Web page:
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Familiarising yourself with the site and its important conveniences – such as showers and water supplies - is also much easier in daylight. Relying on a campfire or barbecues for cooking Everyone loves the pleasure of outdoor cooking, but don’t let it go to your head.
Even the most staunch sausage fan will be sick of flame-charred meat after a few days.
Most errors are rookie and avoidable with just a little advance planning.
Here are ten common mistakes you should avoid if you want to be a happy camper: What kind of weird Oompa Loompa world do tent designers and makers live in?
But whatever you do, don’t make them too complicated.
Confit guinea fowl with fondant potato and a red wine reduction is probably pushing it when your work surface is a log.
It pays to go quite old-school here – no one wants to hear Disney films blaring out from next door’s tent.
Little i Pods loaded with audiobooks are OK; Kindles less so, as they easily get sat or stood on, shattering the screen.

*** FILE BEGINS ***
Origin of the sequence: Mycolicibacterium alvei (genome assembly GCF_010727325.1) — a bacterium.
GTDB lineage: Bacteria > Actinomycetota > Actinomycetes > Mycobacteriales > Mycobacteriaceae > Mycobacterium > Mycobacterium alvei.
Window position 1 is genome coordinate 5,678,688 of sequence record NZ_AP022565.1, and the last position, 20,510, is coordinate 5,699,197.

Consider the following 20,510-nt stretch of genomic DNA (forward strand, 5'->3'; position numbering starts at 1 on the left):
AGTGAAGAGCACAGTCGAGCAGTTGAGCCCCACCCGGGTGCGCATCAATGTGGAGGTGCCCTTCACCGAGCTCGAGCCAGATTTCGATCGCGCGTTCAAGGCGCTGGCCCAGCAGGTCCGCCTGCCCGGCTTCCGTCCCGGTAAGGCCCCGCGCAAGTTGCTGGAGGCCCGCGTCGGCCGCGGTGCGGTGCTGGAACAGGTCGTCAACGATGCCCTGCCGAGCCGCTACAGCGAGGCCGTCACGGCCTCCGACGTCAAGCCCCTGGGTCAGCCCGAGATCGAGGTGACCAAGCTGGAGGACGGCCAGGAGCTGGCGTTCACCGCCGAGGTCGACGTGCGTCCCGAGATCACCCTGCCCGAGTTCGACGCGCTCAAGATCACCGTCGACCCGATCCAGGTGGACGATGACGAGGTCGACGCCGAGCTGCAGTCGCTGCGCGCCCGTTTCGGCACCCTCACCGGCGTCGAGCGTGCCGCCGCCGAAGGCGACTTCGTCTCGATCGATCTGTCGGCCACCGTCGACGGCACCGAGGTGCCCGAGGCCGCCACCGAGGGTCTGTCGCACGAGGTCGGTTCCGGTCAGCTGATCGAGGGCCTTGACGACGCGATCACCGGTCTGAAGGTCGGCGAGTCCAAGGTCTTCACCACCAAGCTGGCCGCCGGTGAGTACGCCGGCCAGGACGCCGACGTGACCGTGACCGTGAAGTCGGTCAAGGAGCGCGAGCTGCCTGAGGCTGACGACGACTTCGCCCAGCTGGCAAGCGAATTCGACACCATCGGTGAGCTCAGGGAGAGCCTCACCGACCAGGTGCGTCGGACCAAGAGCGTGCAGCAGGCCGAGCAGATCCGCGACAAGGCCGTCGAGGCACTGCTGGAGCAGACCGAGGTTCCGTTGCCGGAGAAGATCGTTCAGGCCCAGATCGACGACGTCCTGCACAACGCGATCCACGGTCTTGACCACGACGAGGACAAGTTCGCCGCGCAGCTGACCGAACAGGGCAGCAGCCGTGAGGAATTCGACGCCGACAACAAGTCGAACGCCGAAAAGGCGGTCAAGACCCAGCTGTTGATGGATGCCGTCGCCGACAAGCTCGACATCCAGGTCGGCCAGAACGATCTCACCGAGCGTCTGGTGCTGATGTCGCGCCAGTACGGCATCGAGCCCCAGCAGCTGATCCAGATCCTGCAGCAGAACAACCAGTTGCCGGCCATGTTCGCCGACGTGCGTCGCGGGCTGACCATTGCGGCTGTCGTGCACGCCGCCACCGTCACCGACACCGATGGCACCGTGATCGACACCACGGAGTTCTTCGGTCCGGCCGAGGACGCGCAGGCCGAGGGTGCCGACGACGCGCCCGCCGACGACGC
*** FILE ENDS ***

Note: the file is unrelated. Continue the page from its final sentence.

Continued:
Make sure all footwear is removed before entering but remember to store it undercover in case of bad weather.Before you set off, pitch your tent somewhere and pour water over to check it is still weatherproof.Likewise get to know the rest of your gear by putting it through its paces, especially if it’s new and untested. Arriving late to the campsite Anyone who’s ever pitched a tent in the dark will know the nightmare it can be.The vision of a restorative simple pleasures-filled break quickly turns into a horror show where everybody is whining about being too-hot or too-cold, starving hungry and uncomfortable.But holidaying under canvas doesn’t need to be that way.Some tents have vented vestibules designed for stove use but, as a rule, it's wise to never cook inside your tent.Bringing insufficient lighting The nights can get pretty long under the stars and unless you want to turn in as soon as it gets dark, battery-powered or solar lanterns are a good idea.What’s more, starting a cooking fire or lighting a barbecue every time you get peckish or want to boil up water will go through your resources quickly, take a long time and leave you frustrated and hungry.As well as checking in advance that you’re allowed fires or barbecues where you’re staying, always take insurance - pack a decent gas cooking stove and spare gas canisters too. Ensure sleeping bags are going to be warm enough for the weather forecasted and that you always have an air-filled layer between your bag and the ground.At a minimum, a head torch is indispensable and leaves your hands free to do other things – like reading or (more likely) the washing up.Again, check it works before leaving and pack extra batteries.